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There are sales reps and then there are champion sales reps. If you want to turn yourself into a true champion sales rep and move as many cases as possible, there are key skills that you need to develop.
1: Get to know your wines
This may seem obvious and a relative no-brainer, but you’d be surprised at how many wine sales reps try to make a career without really getting to know the wines they are selling. You are expected to be able to distinguish between a Bordeaux and a Burgundy and know at least a little about 1-2 relatively esoteric wine regions. It is about what you know followed by how you sell. Your knowledge helps to develop a deeper trust with your retail customers.
The easiest way to learn is by tasting. Taste wines from different wine regions and provinces within the regions to become an expert about that region. Attend tasting sessions and get insights from experts. And, when you’ve started to get a real taste for the different wines in your sales portfolio, it’s time to get up to speed on basic wine vocabulary. You can also read a few highly-acclaimed wine guides, such as Kevin Zraly’s “Complete Wine Course” and Hugh Johnson’s “The World Atlas of Wine.”
2: Visit your accounts regularly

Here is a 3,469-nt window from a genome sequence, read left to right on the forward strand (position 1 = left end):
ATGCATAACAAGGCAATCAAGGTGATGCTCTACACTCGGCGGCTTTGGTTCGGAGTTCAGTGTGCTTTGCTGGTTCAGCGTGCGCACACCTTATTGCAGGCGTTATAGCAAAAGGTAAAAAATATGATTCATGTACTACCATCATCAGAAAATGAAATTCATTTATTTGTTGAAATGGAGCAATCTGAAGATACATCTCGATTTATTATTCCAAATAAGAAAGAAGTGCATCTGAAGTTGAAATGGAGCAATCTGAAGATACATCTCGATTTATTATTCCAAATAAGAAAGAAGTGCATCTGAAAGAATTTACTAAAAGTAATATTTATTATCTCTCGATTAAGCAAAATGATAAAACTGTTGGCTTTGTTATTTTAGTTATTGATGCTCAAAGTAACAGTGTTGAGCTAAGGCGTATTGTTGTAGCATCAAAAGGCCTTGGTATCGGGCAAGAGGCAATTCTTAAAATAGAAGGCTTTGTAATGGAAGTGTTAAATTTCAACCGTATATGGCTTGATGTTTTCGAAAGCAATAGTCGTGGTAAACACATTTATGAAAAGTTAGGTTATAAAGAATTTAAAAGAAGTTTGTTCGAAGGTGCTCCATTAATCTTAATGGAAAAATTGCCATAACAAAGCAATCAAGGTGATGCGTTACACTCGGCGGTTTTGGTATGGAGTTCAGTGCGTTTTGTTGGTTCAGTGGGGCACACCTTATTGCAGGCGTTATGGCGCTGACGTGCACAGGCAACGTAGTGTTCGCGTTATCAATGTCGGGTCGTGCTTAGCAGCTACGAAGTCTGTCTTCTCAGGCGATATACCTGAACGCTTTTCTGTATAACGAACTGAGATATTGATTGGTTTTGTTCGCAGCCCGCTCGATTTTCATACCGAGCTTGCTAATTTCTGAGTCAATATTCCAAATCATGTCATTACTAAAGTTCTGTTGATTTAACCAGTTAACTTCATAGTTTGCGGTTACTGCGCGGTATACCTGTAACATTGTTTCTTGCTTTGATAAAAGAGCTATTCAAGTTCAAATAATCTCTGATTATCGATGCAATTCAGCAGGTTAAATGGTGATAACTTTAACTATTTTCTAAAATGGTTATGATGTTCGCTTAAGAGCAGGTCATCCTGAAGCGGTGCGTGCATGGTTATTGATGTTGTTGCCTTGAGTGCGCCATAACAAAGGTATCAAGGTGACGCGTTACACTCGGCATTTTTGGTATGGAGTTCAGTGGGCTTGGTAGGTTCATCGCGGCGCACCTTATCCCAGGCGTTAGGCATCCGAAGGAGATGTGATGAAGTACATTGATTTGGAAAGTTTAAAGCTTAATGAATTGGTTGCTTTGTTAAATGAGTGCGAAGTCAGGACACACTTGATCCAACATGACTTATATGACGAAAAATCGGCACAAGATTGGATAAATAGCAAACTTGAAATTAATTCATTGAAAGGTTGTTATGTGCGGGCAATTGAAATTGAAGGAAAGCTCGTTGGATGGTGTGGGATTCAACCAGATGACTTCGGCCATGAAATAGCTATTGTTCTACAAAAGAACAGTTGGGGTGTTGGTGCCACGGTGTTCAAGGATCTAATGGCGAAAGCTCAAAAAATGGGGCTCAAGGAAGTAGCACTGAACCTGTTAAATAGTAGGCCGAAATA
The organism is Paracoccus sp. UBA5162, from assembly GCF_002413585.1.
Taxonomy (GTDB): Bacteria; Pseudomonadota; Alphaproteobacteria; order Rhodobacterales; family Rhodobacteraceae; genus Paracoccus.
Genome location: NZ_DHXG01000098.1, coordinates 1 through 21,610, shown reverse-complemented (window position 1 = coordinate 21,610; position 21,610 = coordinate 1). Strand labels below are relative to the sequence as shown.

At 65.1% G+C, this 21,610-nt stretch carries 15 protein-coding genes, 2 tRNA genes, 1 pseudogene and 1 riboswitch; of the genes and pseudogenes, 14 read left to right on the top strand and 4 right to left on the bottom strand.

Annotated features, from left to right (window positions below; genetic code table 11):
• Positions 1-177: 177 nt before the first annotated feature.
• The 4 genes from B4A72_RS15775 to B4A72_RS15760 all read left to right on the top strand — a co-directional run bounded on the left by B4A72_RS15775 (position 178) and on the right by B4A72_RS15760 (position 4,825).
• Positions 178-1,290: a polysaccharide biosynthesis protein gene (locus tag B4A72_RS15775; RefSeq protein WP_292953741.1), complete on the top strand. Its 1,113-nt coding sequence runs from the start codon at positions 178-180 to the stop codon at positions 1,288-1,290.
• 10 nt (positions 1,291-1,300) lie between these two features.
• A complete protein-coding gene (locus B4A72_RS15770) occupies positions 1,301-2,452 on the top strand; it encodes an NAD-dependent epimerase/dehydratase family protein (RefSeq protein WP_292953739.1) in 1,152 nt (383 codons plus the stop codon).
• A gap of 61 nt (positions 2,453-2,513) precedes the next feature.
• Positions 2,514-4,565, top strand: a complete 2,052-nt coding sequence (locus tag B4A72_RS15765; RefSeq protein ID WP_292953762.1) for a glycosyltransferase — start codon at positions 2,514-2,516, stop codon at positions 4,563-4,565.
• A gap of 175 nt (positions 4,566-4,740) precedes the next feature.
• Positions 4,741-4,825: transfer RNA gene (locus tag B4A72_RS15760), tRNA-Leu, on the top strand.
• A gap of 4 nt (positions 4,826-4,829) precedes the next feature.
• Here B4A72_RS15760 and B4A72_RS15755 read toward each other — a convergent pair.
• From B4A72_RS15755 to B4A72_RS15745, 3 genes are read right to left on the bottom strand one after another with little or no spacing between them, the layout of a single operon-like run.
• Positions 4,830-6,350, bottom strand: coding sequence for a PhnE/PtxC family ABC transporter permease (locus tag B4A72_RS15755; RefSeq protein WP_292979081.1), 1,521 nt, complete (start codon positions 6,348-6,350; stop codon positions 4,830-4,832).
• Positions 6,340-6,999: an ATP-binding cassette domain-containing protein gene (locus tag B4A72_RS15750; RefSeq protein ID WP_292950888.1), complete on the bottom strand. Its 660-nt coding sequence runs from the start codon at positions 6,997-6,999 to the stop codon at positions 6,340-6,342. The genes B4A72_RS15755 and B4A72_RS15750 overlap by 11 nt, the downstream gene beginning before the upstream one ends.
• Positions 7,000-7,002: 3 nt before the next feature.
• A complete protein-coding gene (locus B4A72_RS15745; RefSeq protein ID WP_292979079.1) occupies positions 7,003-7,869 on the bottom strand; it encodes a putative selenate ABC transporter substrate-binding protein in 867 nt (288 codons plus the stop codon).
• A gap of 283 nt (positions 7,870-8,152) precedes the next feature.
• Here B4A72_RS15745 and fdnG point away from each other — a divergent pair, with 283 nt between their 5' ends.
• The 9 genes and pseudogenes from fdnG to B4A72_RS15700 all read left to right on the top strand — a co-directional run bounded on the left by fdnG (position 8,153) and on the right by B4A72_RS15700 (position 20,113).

As a rule of thumb, you should plan to visit every account once per month or, at the very least, once every other month. This is the only way for your customers to get to know you and to understand the types of wines that you can sell them. However, be patient - most wine reps who are first starting out say that it takes visiting an account 8-10 times before they make their first sale.
3: Become familiar with your accounts
Just as you need to get to know your wines, you also have to get to know your customers. When you visit them, take a closer look at the wines they sell. See if they are selling relatively mainstream, well-known wines, or if they are selling a much more varied selection. You need to understand where your wines fit in, and how you can help your accounts diversify what they are already selling.
You should also see if your accounts rely on all the standard point-of-sale marketing materials, like signs, reviews, numerical points scores and medals - or if they tend to highlight some of their more unknown wines that are favorites of the staff or customers. That will give you insights into the types of wines you can sell them.
4: Always be able to offer the customer something new
Even if your accounts tend to order the same wine over and over again, they are always looking for something new. So be able to pull the cork on some bottles and show the buyer some new items every now and then.
5: Survey your products
Every time you make a sales call, you should take a careful look at the products on the sales floor. Check to see if the displays are neat and orderly. Check to see if there are certain wines that the account needs to re-order. And, while you’re at it, make sure that the bottles are clean and presented well. There’s no customer who feels good about taking a dirty or dusty bottle to the cash register!
6: Work on your presentation